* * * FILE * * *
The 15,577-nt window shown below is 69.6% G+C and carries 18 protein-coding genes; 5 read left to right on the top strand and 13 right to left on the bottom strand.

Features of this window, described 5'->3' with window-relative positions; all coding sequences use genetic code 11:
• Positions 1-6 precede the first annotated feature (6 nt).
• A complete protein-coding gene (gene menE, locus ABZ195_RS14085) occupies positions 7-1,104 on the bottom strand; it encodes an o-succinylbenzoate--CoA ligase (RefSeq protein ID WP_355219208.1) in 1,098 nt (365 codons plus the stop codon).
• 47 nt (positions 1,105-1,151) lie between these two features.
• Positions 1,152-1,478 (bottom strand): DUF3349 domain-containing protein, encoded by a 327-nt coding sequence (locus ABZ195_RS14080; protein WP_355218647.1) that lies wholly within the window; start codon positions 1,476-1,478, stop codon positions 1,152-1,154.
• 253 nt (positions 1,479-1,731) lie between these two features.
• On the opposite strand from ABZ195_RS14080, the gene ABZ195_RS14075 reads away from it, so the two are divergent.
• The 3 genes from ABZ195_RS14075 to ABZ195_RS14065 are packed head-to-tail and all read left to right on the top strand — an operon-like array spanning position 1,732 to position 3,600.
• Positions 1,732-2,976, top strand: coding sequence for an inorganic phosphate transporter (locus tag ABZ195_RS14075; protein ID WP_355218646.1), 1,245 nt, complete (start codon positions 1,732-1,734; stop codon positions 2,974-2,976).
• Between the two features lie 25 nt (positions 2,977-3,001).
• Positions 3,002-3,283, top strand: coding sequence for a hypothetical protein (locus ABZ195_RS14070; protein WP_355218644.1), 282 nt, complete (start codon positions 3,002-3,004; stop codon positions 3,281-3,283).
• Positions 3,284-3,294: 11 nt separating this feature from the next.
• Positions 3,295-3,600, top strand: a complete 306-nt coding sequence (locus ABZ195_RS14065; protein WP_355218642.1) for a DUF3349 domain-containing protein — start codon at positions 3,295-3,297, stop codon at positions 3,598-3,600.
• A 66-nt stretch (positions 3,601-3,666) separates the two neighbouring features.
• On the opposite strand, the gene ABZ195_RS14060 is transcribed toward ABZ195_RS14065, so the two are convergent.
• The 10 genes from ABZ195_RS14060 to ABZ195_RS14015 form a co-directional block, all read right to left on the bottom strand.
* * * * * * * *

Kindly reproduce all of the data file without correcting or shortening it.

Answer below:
The 15,577-nt window shown below is 69.6% G+C and carries 18 protein-coding genes; 5 read left to right on the top strand and 13 right to left on the bottom strand.

Features of this window, described 5'->3' with window-relative positions; all coding sequences use genetic code 11:
• Positions 1-6 precede the first annotated feature (6 nt).
• A complete protein-coding gene (gene menE, locus ABZ195_RS14085) occupies positions 7-1,104 on the bottom strand; it encodes an o-succinylbenzoate--CoA ligase (RefSeq protein ID WP_355219208.1) in 1,098 nt (365 codons plus the stop codon).
• 47 nt (positions 1,105-1,151) lie between these two features.
• Positions 1,152-1,478 (bottom strand): DUF3349 domain-containing protein, encoded by a 327-nt coding sequence (locus ABZ195_RS14080; protein WP_355218647.1) that lies wholly within the window; start codon positions 1,476-1,478, stop codon positions 1,152-1,154.
• 253 nt (positions 1,479-1,731) lie between these two features.
• On the opposite strand from ABZ195_RS14080, the gene ABZ195_RS14075 reads away from it, so the two are divergent.
• The 3 genes from ABZ195_RS14075 to ABZ195_RS14065 are packed head-to-tail and all read left to right on the top strand — an operon-like array spanning position 1,732 to position 3,600.
• Positions 1,732-2,976, top strand: coding sequence for an inorganic phosphate transporter (locus tag ABZ195_RS14075; protein ID WP_355218646.1), 1,245 nt, complete (start codon positions 1,732-1,734; stop codon positions 2,974-2,976).
• Between the two features lie 25 nt (positions 2,977-3,001).
• Positions 3,002-3,283, top strand: coding sequence for a hypothetical protein (locus ABZ195_RS14070; protein WP_355218644.1), 282 nt, complete (start codon positions 3,002-3,004; stop codon positions 3,281-3,283).
• Positions 3,284-3,294: 11 nt separating this feature from the next.
• Positions 3,295-3,600, top strand: a complete 306-nt coding sequence (locus ABZ195_RS14065; protein WP_355218642.1) for a DUF3349 domain-containing protein — start codon at positions 3,295-3,297, stop codon at positions 3,598-3,600.
• A 66-nt stretch (positions 3,601-3,666) separates the two neighbouring features.
• On the opposite strand, the gene ABZ195_RS14060 is transcribed toward ABZ195_RS14065, so the two are convergent.
• The 10 genes from ABZ195_RS14060 to ABZ195_RS14015 form a co-directional block, all read right to left on the bottom strand.